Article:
November 23, 2011 § Leave a comment

prospective MA thesis abstract. obviously subject to revision, &etc. working to complete a draft by mid-december.

edit: this is the final version. the thesis introduction is available here.

At the end of “What Might an Anthropology of Secularism Look Like?”, the first chapter of his Formations of the Secular, Talal Asad provides a dense discussion of two conceptions of the secular “available to anthropology today.” The first concept is developed through Paul de Man’s discussion of Romantic symbol, and the second through Walter Benjamin’s discussion of baroque allegory. Asad concludes that Benjamin’s approach is more helpful for addressing the “ambiguous connections between the secular and modern politics,” and then moves on in the next chapters to discuss agency, pain, and cruelty in relation to embodiment. But the opposition between symbol and allegory has a long European heritage, with distinct periods, methods, and tropes associated with each. I first situate Asad’s discussion of symbol and allegory with reference to turns in the history of rhetoric. Second, I follow Benjamin in differentiating the Trauerspiel from tragedy, and argue against claims variously made for the tragic sensibility of Asad or the tragic ethos of secularism. Attuning ourselves ethnographically to the temporality of Benjamin’s allegory, I then suggest, can help us move away both from narratives of secular disenchantment and the easy opposition between secular/homogenous and traditional/heterogenous time. Finally, by describing Benjamin’s allegory as a way to address the relationship between the secular and modern politics, Asad makes a critical intervention into contemporary debates on political theology. I thus read Asad’s comments on symbol and allegory as continuous with his explicit comments on Carl Schmitt, that is, as a call to rethink the politics of sovereignty.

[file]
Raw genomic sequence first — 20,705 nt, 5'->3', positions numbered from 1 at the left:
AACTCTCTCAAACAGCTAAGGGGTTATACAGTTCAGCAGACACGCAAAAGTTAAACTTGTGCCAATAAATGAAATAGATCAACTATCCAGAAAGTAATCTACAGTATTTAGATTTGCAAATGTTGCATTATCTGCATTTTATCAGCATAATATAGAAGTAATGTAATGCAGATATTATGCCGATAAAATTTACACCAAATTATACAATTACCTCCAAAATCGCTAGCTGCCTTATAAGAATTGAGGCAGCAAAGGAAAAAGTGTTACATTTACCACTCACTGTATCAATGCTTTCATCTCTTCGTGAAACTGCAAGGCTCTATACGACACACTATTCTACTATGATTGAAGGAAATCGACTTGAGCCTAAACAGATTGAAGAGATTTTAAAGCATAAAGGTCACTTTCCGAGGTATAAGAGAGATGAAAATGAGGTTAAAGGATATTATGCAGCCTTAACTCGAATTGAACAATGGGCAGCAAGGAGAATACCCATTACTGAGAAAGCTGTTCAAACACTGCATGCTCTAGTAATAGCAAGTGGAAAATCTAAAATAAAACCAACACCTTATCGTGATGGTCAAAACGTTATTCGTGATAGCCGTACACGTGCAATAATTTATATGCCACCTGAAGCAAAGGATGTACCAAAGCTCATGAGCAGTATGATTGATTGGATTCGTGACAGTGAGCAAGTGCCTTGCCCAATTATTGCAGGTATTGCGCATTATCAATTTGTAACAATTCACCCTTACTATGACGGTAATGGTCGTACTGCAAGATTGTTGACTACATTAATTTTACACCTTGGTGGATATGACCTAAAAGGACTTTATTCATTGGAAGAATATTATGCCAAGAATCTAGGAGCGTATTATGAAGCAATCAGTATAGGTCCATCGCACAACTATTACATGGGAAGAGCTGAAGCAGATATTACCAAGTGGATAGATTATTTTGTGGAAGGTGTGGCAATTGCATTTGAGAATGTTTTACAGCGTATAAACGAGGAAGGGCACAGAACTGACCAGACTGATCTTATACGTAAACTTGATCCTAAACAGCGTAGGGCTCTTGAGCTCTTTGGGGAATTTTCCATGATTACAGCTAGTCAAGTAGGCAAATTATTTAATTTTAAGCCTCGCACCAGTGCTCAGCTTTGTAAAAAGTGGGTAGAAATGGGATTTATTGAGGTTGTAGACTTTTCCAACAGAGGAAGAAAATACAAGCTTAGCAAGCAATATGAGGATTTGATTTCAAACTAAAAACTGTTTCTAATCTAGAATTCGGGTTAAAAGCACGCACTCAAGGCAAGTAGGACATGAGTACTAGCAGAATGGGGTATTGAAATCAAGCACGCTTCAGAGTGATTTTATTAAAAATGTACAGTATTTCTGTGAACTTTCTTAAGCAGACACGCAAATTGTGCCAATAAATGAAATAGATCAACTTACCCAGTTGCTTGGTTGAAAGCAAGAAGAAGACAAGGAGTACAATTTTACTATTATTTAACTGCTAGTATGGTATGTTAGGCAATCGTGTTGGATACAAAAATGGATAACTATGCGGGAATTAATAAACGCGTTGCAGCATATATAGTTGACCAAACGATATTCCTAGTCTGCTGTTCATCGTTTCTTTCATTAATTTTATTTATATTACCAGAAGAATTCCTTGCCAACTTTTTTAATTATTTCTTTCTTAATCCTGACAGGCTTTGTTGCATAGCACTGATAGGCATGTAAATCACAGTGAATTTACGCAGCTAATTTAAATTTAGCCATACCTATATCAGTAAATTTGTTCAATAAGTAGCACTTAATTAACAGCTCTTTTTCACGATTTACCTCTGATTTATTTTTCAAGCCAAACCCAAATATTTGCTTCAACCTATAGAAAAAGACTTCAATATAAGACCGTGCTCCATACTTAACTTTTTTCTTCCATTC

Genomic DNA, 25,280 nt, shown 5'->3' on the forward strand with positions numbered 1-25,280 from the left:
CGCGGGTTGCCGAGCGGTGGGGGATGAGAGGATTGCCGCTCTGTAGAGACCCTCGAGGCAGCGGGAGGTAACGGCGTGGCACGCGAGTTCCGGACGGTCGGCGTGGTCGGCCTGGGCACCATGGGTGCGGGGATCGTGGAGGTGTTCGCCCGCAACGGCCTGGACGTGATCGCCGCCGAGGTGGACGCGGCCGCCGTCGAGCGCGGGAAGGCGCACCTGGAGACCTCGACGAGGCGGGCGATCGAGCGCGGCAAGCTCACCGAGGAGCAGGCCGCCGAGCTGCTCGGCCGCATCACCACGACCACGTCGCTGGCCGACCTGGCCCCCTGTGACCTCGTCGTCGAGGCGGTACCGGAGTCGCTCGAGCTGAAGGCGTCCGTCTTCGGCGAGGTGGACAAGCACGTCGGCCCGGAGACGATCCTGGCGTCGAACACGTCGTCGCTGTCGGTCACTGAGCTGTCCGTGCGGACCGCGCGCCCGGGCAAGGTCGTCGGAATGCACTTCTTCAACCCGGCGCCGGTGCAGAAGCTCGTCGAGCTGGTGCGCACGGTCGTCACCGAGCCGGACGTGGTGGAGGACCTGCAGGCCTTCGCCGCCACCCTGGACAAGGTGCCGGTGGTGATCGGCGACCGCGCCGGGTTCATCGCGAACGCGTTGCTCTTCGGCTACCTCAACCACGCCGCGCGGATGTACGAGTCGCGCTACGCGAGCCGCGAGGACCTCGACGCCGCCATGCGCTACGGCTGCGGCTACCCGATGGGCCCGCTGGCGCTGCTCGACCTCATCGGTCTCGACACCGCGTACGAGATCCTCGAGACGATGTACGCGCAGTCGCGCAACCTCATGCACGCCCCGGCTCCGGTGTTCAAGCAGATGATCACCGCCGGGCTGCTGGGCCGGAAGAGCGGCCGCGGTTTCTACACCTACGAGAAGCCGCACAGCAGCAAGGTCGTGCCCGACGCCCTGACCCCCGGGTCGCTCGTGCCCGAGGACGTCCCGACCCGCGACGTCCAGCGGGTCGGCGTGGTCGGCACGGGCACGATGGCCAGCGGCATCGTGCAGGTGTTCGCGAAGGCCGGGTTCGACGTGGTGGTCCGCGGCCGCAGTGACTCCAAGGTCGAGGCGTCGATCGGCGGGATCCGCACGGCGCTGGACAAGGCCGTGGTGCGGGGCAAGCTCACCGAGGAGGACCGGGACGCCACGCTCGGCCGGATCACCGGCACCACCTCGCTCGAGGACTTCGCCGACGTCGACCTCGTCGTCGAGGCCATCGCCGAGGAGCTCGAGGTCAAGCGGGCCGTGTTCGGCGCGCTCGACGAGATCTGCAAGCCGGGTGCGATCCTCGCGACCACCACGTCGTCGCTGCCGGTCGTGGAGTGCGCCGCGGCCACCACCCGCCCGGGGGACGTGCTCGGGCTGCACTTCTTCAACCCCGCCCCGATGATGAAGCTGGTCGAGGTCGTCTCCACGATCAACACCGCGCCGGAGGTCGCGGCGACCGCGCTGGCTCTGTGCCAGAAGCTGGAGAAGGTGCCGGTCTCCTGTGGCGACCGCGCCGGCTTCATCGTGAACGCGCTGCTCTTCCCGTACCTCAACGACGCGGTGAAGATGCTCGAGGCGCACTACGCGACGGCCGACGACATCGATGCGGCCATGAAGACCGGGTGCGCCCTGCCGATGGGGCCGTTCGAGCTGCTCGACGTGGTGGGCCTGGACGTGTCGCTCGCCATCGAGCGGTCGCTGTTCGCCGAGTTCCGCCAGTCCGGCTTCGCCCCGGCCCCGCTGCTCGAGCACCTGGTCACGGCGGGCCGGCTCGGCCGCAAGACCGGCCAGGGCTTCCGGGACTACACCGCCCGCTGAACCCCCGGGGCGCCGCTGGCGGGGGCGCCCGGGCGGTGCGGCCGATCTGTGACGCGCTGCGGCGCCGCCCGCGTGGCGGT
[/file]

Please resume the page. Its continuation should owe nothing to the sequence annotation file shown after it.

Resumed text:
November 3, 2011 § 2 Comments

I wrote the following paragraphs for an essay I was working on in spring, but the section never made it into the final version (in part because it relies too much on secondary sources and i didn’t have time to go deeper into it, and in part because the paper itself was far too long already). So the paragraphs resurface here, instead. Some thoughts on Agamben’s treatment of al-Ghazali, after the break.

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